Hepatocellular carcinoma (HCC) is a global health challenge. Due to the high prevalence in low-income countries, hepatitis B virus (HBV) and hepatitis C virus infections remain the main risk factors for HCC occurrence, despite the increasing frequencies of non-viral etiologies. In addition, hepatitis D virus coinfection increases the oncogenic risk in patients with HBV infection. The molecular processes underlying HCC development are complex and various, either independent from liver disease etiology or etiology-related. The reciprocal interlinkage among non-viral and viral risk factors, the damaged cellular microenvironment, the dysregulation of the immune system and the alteration of gut-liver-axis are known to participate in liver cancer induction and progression. Oncogenic mechanisms and pathways change throughout the natural history of viral hepatitis with the worsening of liver fibrosis. The high risk of cancer incidence in chronic viral hepatitis infected patients compared to other liver disease etiologies makes it necessary to implement a proper surveillance, both through clinical-biochemical scores and periodic ultrasound assessment. This review aims to outline viral and microenvironmental factors contributing to HCC occurrence in patients with chronic viral hepatitis and to point out the importance of surveillance programs recommended by international guidelines to promote early diagnosis of HCC. (c) The Author(s) 2022. Published by Baishideng Publishing Group Inc. All rights reserved.

Stella, L., Santopaolo, F., Gasbarrini, A., Pompili, M., Ponziani, F. R., Viral hepatitis and hepatocellular carcinoma: From molecular pathways to the role of clinical surveillance and antiviral treatment, <<WORLD JOURNAL OF GASTROENTEROLOGY>>, N/A; 28 (21): 2251-2281. [doi:10.3748/wjg.v28.i21.2251] [https://hdl.handle.net/10807/230839]

Viral hepatitis and hepatocellular carcinoma: From molecular pathways to the role of clinical surveillance and antiviral treatment

Stella, Leonardo;Santopaolo, Francesco;Gasbarrini, Antonio;Pompili, Maurizio;Ponziani, Francesca Romana
2022

Abstract

Hepatocellular carcinoma (HCC) is a global health challenge. Due to the high prevalence in low-income countries, hepatitis B virus (HBV) and hepatitis C virus infections remain the main risk factors for HCC occurrence, despite the increasing frequencies of non-viral etiologies. In addition, hepatitis D virus coinfection increases the oncogenic risk in patients with HBV infection. The molecular processes underlying HCC development are complex and various, either independent from liver disease etiology or etiology-related. The reciprocal interlinkage among non-viral and viral risk factors, the damaged cellular microenvironment, the dysregulation of the immune system and the alteration of gut-liver-axis are known to participate in liver cancer induction and progression. Oncogenic mechanisms and pathways change throughout the natural history of viral hepatitis with the worsening of liver fibrosis. The high risk of cancer incidence in chronic viral hepatitis infected patients compared to other liver disease etiologies makes it necessary to implement a proper surveillance, both through clinical-biochemical scores and periodic ultrasound assessment. This review aims to outline viral and microenvironmental factors contributing to HCC occurrence in patients with chronic viral hepatitis and to point out the importance of surveillance programs recommended by international guidelines to promote early diagnosis of HCC. (c) The Author(s) 2022. Published by Baishideng Publishing Group Inc. All rights reserved.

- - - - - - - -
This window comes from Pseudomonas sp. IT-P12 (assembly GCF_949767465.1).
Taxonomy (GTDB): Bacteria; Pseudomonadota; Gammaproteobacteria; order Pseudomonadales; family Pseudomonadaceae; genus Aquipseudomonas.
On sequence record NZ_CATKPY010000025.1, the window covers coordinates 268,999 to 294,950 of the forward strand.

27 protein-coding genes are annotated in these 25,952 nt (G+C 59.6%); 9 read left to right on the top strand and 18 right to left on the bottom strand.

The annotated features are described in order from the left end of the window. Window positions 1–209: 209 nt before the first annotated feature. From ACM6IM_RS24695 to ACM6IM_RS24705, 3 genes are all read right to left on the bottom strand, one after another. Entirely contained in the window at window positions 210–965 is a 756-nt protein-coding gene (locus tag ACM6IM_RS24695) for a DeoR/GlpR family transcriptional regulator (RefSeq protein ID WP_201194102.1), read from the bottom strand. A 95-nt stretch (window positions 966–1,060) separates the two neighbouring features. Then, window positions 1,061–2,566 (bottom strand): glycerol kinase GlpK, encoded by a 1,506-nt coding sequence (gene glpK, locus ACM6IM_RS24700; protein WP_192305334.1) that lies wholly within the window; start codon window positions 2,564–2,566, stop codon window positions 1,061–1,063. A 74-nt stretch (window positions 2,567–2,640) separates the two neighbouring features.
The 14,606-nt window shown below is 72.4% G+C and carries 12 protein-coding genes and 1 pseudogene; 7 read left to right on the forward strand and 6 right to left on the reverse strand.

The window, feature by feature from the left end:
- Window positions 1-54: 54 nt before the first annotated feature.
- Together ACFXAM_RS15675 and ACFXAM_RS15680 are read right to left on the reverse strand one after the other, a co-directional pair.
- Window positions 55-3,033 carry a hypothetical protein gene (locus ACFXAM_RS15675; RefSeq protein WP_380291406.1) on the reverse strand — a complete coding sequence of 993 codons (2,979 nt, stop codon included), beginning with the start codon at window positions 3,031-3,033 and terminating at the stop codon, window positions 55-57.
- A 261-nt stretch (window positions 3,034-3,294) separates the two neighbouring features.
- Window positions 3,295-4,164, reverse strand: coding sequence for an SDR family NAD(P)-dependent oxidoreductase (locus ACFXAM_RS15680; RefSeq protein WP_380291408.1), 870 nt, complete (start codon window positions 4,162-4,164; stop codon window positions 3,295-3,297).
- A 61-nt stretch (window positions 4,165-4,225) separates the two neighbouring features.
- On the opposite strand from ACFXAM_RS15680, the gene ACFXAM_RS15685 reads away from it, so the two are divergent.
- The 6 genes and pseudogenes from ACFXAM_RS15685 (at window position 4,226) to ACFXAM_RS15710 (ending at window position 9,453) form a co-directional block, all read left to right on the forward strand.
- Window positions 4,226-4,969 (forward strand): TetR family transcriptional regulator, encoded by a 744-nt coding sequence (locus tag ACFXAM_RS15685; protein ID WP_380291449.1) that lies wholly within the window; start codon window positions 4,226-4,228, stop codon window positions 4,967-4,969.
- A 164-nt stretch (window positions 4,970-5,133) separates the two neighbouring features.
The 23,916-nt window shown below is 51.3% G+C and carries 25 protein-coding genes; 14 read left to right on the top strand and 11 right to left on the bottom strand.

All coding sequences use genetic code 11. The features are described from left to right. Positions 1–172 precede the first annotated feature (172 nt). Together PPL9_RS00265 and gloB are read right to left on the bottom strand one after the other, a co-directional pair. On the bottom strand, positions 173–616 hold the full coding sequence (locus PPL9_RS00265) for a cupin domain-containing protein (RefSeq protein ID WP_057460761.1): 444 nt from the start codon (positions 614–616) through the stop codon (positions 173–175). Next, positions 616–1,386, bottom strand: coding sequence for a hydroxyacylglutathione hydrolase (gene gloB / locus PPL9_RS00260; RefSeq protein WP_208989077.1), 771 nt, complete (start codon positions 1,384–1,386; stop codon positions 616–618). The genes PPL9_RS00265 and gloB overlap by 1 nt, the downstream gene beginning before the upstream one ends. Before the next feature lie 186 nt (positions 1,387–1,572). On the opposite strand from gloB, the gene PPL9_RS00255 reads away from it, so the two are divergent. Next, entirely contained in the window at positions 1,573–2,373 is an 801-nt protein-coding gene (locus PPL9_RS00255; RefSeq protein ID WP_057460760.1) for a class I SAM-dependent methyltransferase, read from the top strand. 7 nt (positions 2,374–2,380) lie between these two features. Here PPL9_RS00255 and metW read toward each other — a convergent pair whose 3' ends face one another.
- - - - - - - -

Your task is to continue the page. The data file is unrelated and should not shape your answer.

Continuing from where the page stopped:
2022
Inglese
Stella, L., Santopaolo, F., Gasbarrini, A., Pompili, M., Ponziani, F. R., Viral hepatitis and hepatocellular carcinoma: From molecular pathways to the role of clinical surveillance and antiviral treatment, <<WORLD JOURNAL OF GASTROENTEROLOGY>>, N/A; 28 (21): 2251-2281. [doi:10.3748/wjg.v28.i21.2251] [https://hdl.handle.net/10807/230839]
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Utilizza questo identificativo per citare o creare un link a questo documento: https://hdl.handle.net/10807/230839
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